Resist the temptation to misclassify employees as contractors — Business Management Daily: Free Reports on Human Resources, Employment Law, Office Management, Office Communication, Office Technology and Small Business Tax Business Management Daily

You’re writing your unemployment insurance checks, paying workers’ compensation premiums and remitting payroll taxes to the government when a bright idea occurs to you: If only your employees were independent contractors, you wouldn’t have all these expenses.

The Illinois General Assembly understood the appeal of that daydream—and took action to slap you back to reality.

The Illinois Employee Classification Act took effect Jan. 1, 2008. The law gives the Illinois Department of Labor (IDOL) expanded authority to crack down on employers that misclassify employees as independent contractors.

In particular, IDOL investigators are looking at the construction industry, where they believe the practice is widespread. Businesses even remotely related to construction (e.g., truckers, suppliers, consultants) will face greater scrutiny. But the increased attention won’t necessarily stop with construction companies. The IDOL ...(register to read more)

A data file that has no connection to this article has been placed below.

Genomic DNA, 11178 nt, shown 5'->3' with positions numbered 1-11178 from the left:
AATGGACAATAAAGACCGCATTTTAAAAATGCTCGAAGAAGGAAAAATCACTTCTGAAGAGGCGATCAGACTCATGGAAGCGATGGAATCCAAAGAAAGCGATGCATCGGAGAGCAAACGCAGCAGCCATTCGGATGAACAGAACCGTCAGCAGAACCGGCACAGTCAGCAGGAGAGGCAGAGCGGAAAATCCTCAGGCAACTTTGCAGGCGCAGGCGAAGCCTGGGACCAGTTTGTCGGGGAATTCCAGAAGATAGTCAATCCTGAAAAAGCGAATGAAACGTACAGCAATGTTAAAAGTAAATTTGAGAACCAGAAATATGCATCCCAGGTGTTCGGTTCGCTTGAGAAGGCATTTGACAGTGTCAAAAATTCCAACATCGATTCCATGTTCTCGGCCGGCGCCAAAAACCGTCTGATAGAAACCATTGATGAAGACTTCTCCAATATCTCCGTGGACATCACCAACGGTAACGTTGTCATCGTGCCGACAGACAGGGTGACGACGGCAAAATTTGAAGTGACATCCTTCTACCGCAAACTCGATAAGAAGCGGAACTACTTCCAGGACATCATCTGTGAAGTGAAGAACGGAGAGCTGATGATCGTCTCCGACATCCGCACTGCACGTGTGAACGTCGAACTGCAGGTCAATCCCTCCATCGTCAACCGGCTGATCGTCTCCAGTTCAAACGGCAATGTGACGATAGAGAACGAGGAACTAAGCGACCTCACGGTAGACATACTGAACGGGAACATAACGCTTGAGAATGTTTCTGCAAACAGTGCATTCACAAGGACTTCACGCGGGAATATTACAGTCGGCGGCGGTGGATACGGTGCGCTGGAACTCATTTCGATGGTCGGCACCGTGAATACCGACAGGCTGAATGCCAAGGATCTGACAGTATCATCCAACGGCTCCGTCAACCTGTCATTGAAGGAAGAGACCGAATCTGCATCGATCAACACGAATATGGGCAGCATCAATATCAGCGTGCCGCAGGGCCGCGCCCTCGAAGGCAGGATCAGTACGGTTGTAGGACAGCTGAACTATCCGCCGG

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D. Perkins February 12, 2012 at 7:27 pm

All of these comments on the various sites that I have looked at are good at pointing out the laws and rights of workers BUT in these really tough economic times the only winner when someone turns an employer in to the IRS or makes a complaint about misclassification as an indedpendent contractor is the IRS by collecting what should rightfully been paid to them and attorneys. None address the fact that the employer gets nothing to speak of and is most likely out of a job to boot. He/She has cut their own throat. Believe me there are more than just the construction industries to look at. Just because a company is small in size doesn’t mean that they are incapable of pulling in LARGE AMOUNTS OF CASH. Remember if it doesn’t go into a bank account it doesn’t show up anywhere. So somone who is paying an employee cash has an employee who doesn’t show up on the books anywhere. Neither does that cash. Hunt around the internet and you can find businesses that are in fact quite capable of paying payroll taxes and other employee government required costs (FUTA/SUTA and UC come to mind) but are particularly fond of LLC set ups where the practice is next to impossible to track if not impossible. Ah yes the IRS
can trip over the big ones like construction but apparently can’t see the small really lucrative ones. No I didn’t overlook the citizen taxpayer as a victim just that they are not as closely related in this tax evasion as is the victim employee.

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